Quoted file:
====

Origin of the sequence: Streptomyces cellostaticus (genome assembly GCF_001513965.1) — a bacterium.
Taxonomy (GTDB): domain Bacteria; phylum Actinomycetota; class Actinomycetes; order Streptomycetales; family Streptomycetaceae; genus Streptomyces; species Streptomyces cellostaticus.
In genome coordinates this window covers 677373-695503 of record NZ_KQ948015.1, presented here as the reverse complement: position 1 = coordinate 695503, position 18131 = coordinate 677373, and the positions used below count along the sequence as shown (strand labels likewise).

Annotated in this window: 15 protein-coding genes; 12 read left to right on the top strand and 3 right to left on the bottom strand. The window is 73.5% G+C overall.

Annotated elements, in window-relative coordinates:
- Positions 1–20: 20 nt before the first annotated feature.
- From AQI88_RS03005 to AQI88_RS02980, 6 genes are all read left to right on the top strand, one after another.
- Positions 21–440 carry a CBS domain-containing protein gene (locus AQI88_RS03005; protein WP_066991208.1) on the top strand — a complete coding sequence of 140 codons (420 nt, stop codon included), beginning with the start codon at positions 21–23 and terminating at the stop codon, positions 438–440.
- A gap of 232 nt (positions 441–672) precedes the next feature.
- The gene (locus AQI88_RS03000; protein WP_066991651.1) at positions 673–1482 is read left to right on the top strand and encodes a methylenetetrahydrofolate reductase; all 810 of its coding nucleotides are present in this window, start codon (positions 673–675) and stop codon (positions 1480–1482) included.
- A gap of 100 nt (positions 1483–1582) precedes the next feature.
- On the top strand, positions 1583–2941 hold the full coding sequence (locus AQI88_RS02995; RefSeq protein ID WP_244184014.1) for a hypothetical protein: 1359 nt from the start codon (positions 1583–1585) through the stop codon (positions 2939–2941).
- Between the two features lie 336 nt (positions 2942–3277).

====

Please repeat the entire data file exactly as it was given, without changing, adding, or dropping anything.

Origin of the sequence: Streptomyces cellostaticus (genome assembly GCF_001513965.1) — a bacterium.
Taxonomy (GTDB): domain Bacteria; phylum Actinomycetota; class Actinomycetes; order Streptomycetales; family Streptomycetaceae; genus Streptomyces; species Streptomyces cellostaticus.
In genome coordinates this window covers 677373-695503 of record NZ_KQ948015.1, presented here as the reverse complement: position 1 = coordinate 695503, position 18131 = coordinate 677373, and the positions used below count along the sequence as shown (strand labels likewise).

Annotated in this window: 15 protein-coding genes; 12 read left to right on the top strand and 3 right to left on the bottom strand. The window is 73.5% G+C overall.

Annotated elements, in window-relative coordinates:
- Positions 1–20: 20 nt before the first annotated feature.
- From AQI88_RS03005 to AQI88_RS02980, 6 genes are all read left to right on the top strand, one after another.
- Positions 21–440 carry a CBS domain-containing protein gene (locus AQI88_RS03005; protein WP_066991208.1) on the top strand — a complete coding sequence of 140 codons (420 nt, stop codon included), beginning with the start codon at positions 21–23 and terminating at the stop codon, positions 438–440.
- A gap of 232 nt (positions 441–672) precedes the next feature.
- The gene (locus AQI88_RS03000; protein WP_066991651.1) at positions 673–1482 is read left to right on the top strand and encodes a methylenetetrahydrofolate reductase; all 810 of its coding nucleotides are present in this window, start codon (positions 673–675) and stop codon (positions 1480–1482) included.
- A gap of 100 nt (positions 1483–1582) precedes the next feature.
- On the top strand, positions 1583–2941 hold the full coding sequence (locus AQI88_RS02995; RefSeq protein ID WP_244184014.1) for a hypothetical protein: 1359 nt from the start codon (positions 1583–1585) through the stop codon (positions 2939–2941).
- Between the two features lie 336 nt (positions 2942–3277).